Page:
I can't quite wrap my head around though why we're being charged at least 100% markup on the wholesale electricity price they charge. I guess Chargefox are in the business of making money. Just an observation.

Does anyone know how that compares to Tesla's supercharger costs?
chargefox is dirt cheap. their slow dc chargers are only 20c and their dc fast chargers (in queensland) are only 40c.
Tesla supercharger is 52c/kwh (but tesla does not bill you for charging losses and auxillar power including HAVC) and Evie is 60c/kwh.
so significantly more expensive.
Evie is just slightly cheaper than using gasoline and more expensive than using diesel.
 
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cafz

Member
Jul 17, 2020
370
341
Australia
I can't quite wrap my head around though why we're being charged at least 100% markup on the wholesale electricity price they charge.
For very high power sites like this, the per-kW electricity usage charge is only a small fraction of what they end up being charged for electricity (in fact it's typically single digit c/kWh). The major part of the charge is demand charges, which are based on the highest half-hour usage in each month. This being the case, the effective per-kWh rate depends strongly on how much usage the sites see - the more sessions, the cheaper the electricity effectively is.

This reflects the economic reality that the cost of electricity at the point of use is dominated by the cost of the networks that transport the electricity rather than the cost of generation.

Does anyone know how that compares to Tesla's supercharger costs?
Tesla charges 51c/kWh right now. It's readjusted every few months though, apparently to keep the network breaking even (sometimes it goes up, sometimes it goes down).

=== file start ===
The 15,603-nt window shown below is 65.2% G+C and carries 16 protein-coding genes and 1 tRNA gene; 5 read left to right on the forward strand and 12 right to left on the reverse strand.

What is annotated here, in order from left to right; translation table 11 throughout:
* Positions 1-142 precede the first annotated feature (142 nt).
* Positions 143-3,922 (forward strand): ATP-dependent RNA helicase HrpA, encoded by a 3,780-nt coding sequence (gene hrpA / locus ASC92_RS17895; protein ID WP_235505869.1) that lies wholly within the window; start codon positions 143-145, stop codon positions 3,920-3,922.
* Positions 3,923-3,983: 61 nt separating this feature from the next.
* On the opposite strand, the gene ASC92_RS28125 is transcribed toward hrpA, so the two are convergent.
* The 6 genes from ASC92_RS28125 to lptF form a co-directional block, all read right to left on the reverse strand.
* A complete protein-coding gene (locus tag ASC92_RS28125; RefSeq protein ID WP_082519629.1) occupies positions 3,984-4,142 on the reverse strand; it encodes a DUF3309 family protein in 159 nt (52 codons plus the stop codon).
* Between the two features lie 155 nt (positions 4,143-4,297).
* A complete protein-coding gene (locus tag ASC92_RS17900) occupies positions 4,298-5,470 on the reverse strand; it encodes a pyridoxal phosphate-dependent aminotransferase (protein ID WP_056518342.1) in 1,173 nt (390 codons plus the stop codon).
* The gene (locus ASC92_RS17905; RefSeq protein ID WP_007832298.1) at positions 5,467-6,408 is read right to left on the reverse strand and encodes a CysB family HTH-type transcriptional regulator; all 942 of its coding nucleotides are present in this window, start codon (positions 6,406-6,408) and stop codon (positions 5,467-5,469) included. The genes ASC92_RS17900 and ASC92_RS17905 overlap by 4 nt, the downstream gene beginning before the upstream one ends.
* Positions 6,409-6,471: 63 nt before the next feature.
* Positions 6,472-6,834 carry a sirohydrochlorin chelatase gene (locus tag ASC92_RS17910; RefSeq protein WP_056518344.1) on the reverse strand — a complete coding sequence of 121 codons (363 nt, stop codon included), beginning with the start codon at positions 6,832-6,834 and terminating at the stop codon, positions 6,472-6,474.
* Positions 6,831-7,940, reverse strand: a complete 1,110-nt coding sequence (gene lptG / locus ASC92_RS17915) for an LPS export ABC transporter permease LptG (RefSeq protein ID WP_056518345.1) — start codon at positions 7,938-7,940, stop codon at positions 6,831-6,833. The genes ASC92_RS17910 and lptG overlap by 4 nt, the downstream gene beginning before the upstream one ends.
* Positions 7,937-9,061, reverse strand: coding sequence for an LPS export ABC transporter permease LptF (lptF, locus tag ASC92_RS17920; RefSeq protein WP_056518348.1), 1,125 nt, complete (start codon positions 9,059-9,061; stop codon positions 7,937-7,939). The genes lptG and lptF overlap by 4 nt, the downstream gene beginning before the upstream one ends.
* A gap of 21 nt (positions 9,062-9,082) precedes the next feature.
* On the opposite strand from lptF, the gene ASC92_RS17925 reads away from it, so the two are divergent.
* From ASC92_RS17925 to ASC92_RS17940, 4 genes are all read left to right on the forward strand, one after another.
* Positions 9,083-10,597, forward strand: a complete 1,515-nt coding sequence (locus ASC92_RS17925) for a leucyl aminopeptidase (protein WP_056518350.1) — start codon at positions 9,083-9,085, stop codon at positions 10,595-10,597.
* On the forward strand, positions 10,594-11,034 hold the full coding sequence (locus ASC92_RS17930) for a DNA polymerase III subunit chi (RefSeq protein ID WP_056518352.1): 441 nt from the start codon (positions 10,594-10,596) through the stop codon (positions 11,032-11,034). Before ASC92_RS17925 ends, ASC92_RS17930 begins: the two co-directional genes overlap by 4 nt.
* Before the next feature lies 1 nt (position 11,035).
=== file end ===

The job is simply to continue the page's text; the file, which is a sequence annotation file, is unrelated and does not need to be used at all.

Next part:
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moa999

2020 3 SR+ MSM
Mar 4, 2020
773
572
Sydney, AUS
I can't quite wrap my head around though why we're being charged at least 100% markup on the wholesale electricity price they charge. I guess Chargefox are in the business of making money.
Pretty much... I don't think any of the third party companies are making money yet.. they are mostly reliant on grants from Fed Govt Arena and some State Govts.


They have to (typically) rent the site.
The install of those 350kW chargers is $100k+ ($40k + for 50kW), plus maintenance when people stretch cables or vandalism.
And on top of the wholesale price, you also need to cover demand charges (basically max draw out of a unit) - so an operator's worst case scenario is 2 cars arriving at a lightly used station at the same time.

As above Tesla is currently 51c/kWh.
In the past 12 months they've gone 42-52-47-51.

Chargefox is 32/40c/kWh (lower rate with roadside membership). Evie is 40/60c/kWh (higher rate for 350kW) and some of the lightly used Tas stations are even higher.